6. The Pueblo Indian tale by Gerald McDermott is a variation of a Pueblo Indian myth which explains how the spirit if the Lord of the Sun was brought to the world of men. The overall message of this exquisite picture book is the endurance and persistence to finding an answer to a question without allowing obstacles to block your path. I liked this book for a few reasons. First, the story’s theme was meaningful because it taught persistence and inner strength can get you through any hardship. Though, the setting was dated back to the Pueblo Indian’s era, the plot is suspenseful. A son was dedicated in figuring out who his real father was, which in the end it was the Lord of the Sun, however the organization of the plot was engaging. Second, the story helps the reader to understand the different perspective of the Pueblo Indian time period. Additionally, the illustrations are created by bright, vibrant colors and symbolic type of shapes to resemble the traditions of Indian myths and tales. Third, the picture book creates mythical characters, but their point of views and perspectives are like human nature. For example, a son is looking to find his real father as his peers make fun of him for not knowing his true parent. I like how the book creates an accurate setting for the time period, but the overall big idea of the story can relate to readers experiences. ( )
  kacieforest | Apr 6, 2015 |
Origin story for the Pueblo people of the American Southwest, a boy searches to find his father and is sent through a series of rites of passage/challenges by the mighty sun lord. The boy draws strength from nature, is rewarded for his bravery and inspires all of his people as a hero, descended directly from the sun god/lord.
  lrubin75 | Oct 11, 2014 |
rrow to the Sun is an art lover's dream. The colors are vibrant, the geometric retelling of the story is bold and at times even humorous. I had mixed reactions when I read this book to my children: my son who tends to be less artistically inclined did not enjoy the art, but our four year old boy loved it. The myth is beautiful and inspiring and has all the magic and mystery wrapped in the art as well as the text. ( )
  aconant | Jun 6, 2014 |
This Pueblo Indian tale, tells a story about a boy, named the lord of the sun, who is in search of his father. The boy leaves his mother and towns people to go on a search and comes across a couple of people who ignore him when he asks them for help. When he reaches the arrow maker, the arrow maker lets him use an arrow to shot himself to the sun. Once on the sun, the boy find a man who he thinks is his father. The man instructs him to pass through the four chambers of ceremony. This includes Kiva of lion, Kiva of Serpents, the Kiva of bees and lastly the Kiva of Lightning. The boy successful passes through all four chambers a changed person and knows this man must be his father. Once he returns, the towns people celebrate by dancing.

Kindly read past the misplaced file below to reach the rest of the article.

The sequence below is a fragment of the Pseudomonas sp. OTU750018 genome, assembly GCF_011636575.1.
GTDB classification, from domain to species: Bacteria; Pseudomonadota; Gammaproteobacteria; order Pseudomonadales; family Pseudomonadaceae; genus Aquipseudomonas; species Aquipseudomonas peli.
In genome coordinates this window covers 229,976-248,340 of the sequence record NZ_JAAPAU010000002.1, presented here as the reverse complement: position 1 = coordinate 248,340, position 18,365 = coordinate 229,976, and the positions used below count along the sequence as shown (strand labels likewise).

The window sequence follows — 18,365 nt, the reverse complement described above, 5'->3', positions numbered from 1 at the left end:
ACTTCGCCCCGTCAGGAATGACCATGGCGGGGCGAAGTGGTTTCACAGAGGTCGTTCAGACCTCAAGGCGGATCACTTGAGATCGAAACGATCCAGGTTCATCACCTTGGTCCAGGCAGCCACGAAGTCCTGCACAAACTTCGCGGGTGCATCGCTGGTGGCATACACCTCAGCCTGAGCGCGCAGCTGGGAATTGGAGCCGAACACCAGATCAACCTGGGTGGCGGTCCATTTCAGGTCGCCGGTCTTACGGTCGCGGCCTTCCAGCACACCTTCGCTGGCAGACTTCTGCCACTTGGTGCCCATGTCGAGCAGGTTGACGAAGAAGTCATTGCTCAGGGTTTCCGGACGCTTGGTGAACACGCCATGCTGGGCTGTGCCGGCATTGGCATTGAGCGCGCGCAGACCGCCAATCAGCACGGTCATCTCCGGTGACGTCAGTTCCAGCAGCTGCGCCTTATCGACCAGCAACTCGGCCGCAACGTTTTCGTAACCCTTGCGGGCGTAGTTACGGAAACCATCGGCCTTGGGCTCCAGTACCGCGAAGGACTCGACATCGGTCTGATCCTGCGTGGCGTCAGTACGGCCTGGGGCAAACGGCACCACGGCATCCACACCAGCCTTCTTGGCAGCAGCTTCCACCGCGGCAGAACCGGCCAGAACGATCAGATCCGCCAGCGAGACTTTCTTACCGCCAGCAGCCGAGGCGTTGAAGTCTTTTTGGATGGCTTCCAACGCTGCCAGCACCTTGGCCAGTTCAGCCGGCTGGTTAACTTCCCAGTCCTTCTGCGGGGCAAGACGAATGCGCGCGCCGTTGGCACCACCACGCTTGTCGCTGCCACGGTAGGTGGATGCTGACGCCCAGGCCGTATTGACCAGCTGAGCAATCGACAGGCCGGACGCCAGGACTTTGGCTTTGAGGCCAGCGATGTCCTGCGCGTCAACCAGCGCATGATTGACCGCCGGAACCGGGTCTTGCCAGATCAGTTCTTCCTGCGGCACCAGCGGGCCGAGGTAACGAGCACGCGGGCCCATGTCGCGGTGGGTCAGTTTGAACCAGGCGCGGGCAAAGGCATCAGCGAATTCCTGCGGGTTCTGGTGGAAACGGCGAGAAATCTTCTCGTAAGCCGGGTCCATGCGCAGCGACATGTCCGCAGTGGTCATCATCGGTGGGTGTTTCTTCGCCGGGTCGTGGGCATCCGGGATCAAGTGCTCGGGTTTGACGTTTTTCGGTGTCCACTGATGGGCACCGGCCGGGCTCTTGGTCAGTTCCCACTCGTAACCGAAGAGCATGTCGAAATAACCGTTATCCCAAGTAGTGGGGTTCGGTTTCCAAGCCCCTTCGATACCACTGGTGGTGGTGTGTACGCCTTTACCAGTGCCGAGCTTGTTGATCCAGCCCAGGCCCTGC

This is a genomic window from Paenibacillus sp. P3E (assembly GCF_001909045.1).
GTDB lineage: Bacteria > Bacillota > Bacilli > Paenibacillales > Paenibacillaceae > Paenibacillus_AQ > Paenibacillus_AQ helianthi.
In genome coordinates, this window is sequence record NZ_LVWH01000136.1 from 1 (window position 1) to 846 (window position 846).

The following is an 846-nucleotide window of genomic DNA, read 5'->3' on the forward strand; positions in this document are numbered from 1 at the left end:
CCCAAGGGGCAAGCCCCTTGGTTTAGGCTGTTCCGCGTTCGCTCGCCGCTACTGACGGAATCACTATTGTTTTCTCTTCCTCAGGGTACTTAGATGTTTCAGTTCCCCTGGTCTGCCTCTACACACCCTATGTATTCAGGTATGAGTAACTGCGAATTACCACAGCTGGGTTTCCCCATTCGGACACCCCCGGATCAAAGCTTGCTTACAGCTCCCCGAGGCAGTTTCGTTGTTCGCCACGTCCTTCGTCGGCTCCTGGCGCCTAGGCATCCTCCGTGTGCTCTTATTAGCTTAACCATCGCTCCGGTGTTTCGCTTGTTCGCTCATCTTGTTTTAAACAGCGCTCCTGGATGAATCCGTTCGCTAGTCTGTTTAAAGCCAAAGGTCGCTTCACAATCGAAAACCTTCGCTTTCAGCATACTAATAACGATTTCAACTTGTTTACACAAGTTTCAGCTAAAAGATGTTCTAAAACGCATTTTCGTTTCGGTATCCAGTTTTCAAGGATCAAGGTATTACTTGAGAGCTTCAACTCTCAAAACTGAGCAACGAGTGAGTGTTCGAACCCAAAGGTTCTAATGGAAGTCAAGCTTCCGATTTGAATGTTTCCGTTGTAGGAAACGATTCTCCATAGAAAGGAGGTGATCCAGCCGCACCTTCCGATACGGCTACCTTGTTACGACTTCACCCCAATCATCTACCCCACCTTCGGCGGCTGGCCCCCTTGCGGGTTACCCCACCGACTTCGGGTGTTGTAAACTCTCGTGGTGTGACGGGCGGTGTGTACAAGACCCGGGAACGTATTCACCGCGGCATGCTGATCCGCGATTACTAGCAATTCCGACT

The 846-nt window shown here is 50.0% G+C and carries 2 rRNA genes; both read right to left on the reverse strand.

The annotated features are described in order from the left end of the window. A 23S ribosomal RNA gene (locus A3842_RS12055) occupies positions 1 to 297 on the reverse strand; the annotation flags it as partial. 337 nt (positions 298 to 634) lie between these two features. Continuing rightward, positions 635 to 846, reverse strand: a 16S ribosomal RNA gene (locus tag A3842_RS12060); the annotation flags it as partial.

Shoshanabrmsn | May 29, 2014 |
Arrow to the Sun is an adapted book that was written from a myth of the Pueblo Indians about how the Lord of the Sun was brought to the world of the men (earth).
  jess_shalee | May 3, 2014 |
great images, colorful, simple, and powerful ( )
  mccandlessn | Apr 6, 2014 |
This traditional story of a boy searching for his father, who happens to be the sun was a fun quest showing the reader the older traditions of the Pueblo Indians like doing the Dance of Life and importance of the sun to them, which is the source of all life. The illustrations were specifically native American and really made the reader feel that they were reading a book made by the native American Indians. instead of the usual looking people or sun, they had a fun Pueblo Indian twist along with the colors that they used, which were mostly orange, yellow, brown, and black, until the very end. The journey that the boy went on to find his father was also very interesting because he had to become an arrow and then pass a series of tests in order to prove he was the sun's son. When he came back to the village he was celebrated because of his newfound power and this quest was very interesting for the reader and told in a great way. I thought that the illustrations throughout the book were the most important, and best, part to this story, even though the story and plot line were great too. Going on a journey and returning a hero is something ever child likes to read and this father and son relationship could be used as a parallel to any father and son pair in the real world. ( )